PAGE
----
More than 60 truckloads of refugees were taken from Srebrenica to execution sites where they were bound, blindfolded, and shot with automatic rifles. Some of the executions were carried out at night under arc lights. Industrial bulldozers then pushed the bodies into mass graves. Some were buried alive, a French policeman who collected evidence from Bosnian Muslims, Jean-Rene Ruez, told The Hague tribunal in 1996.

He gave evidence that Bosnian Serb forces had killed and tortured refugees at will. Streets were littered with corpses, he said, and rivers were red with blood. Many people committed suicide to avoid having their noses, lips and ears chopped off, he said.

Among other lurid accounts of mass murder, Ruez cited cases of adults being forced to kill their children or watching as soldiers ended the young lives. "One soldier approached a woman in the middle of a crowd," he said. "Her child was crying. The soldier asked why the child was crying and she explained that he was hungry. The soldier made a comment like, 'He won't be hungry anymore.' He slit the child's throat in front of everybody."

NATO troops also searched Radovan Karadzic's family home at Pale, near Sarajevo, for evidence of contacts to the network that has helped genocide suspect Ratko Mladic evade arrest. Karadzic's wife Ljiljana Zelen-Karadzic and his daughter Sonja Karadzic were among those at home, and they were questioned; however, their credibility is questionable.

PHOTO: In this video image NATO peacekeepers in Bosnia secure the area outside the home, right, of Radovan Karadzic's wife, Ljiljana, during a raid and interview with family members over suspected links with war crimes fugitive Ratko Mladic, in Pale, some 20 kilometers east of Sarajevo on Tuesday, Dec. 2, 2008. NATO troops searched Radovan Karadzic's family home Tuesday for evidence of contacts to the network that has helped genocide suspect Ratko Mladic evade arrest. Karadzic and his former general Mladic are accused of having masterminded the 1995 Srebrenica genocide and the armed siege of Sarajevo during the 1992-95 war.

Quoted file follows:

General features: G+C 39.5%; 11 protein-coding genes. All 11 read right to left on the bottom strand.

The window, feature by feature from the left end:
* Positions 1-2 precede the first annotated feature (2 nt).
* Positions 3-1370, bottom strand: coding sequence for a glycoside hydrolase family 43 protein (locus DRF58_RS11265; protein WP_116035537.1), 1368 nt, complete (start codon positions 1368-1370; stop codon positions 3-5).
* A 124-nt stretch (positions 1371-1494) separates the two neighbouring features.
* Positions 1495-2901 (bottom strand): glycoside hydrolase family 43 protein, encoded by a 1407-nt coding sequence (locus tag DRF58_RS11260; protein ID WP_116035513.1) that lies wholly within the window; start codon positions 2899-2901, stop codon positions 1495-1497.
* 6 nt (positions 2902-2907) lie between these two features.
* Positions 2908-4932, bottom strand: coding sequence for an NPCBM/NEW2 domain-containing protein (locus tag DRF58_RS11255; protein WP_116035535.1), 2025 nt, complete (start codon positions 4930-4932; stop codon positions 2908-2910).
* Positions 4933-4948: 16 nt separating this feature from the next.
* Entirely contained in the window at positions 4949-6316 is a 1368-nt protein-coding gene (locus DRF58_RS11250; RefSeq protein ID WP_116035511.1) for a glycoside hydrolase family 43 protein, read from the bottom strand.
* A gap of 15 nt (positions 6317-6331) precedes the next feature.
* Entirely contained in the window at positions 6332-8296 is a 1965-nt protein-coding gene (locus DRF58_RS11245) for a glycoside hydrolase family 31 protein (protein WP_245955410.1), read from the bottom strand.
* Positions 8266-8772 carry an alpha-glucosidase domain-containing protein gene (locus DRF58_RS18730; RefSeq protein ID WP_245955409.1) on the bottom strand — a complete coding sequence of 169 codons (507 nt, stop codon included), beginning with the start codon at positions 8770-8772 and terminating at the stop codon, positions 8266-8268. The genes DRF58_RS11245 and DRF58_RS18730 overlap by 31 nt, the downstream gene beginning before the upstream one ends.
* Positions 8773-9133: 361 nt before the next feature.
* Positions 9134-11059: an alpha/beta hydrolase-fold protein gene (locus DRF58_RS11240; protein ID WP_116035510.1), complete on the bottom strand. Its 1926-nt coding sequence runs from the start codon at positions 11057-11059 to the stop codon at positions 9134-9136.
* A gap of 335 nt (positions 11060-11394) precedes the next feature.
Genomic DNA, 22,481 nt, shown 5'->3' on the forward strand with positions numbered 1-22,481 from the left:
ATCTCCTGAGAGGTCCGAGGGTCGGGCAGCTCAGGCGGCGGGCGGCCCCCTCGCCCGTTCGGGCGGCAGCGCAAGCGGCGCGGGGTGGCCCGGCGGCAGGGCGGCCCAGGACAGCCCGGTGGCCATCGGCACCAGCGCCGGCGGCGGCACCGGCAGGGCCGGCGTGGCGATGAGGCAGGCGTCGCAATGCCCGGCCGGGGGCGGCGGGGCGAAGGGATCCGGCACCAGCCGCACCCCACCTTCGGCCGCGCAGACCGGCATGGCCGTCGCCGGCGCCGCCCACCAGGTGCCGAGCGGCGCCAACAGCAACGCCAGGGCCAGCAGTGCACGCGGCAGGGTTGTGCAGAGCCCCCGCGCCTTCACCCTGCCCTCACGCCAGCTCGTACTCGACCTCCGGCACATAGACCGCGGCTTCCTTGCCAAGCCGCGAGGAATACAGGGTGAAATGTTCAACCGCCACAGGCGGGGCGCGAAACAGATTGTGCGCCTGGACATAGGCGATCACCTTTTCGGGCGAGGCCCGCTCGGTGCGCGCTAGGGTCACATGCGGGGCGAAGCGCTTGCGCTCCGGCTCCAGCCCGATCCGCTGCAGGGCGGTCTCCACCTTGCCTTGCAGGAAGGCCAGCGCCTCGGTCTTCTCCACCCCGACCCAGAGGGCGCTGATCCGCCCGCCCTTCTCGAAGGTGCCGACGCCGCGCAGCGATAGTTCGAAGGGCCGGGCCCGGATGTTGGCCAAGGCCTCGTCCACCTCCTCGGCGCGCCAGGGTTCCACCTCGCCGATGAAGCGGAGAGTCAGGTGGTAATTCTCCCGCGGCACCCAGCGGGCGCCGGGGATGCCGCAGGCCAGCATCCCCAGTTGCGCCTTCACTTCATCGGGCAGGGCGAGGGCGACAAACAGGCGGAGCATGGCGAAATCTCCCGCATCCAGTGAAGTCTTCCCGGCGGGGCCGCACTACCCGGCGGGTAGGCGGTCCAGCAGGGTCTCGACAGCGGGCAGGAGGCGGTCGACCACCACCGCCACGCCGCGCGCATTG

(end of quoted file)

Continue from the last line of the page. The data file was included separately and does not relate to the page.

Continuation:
Before his arrest, Srebrenica genocide architect Radovan Karadzic freely traveled and regularly stayed in touch with his family, including his wife, daughter, brother Luka and nephew Dragan. During that time, his wife deliberately mislead investigators, on numerous occasions, claiming that she knew nothing about Karadzic's whereabouts. She was known by putting up fake tears for the media (see photo) and pretending to be innocent victim who never knew where her husband was hiding, and denied any connection even when NATO troops found letters from Belgrade with Radovan Karadzic's fake name - Dragan David Dabic - while he was on the run. Unfortunately, Serbia refused to prosecute members of Karadzic's family, and the war crimes court in Belgrade never responded to our e-mails demanding the prosecution of these criminals, some of who publicly admitted their involvement in directly helping Karadzic evade justice. In July, Serbia arrested Bosnian Serb wartime leader Radovan Karadzic, also charged with genocide, and handed him over to the United Nations' International Criminal Tribunal for the Former Yugoslavia at the Hague.

Click here to see photo of visibly shaken Karadzic facing justice in tears.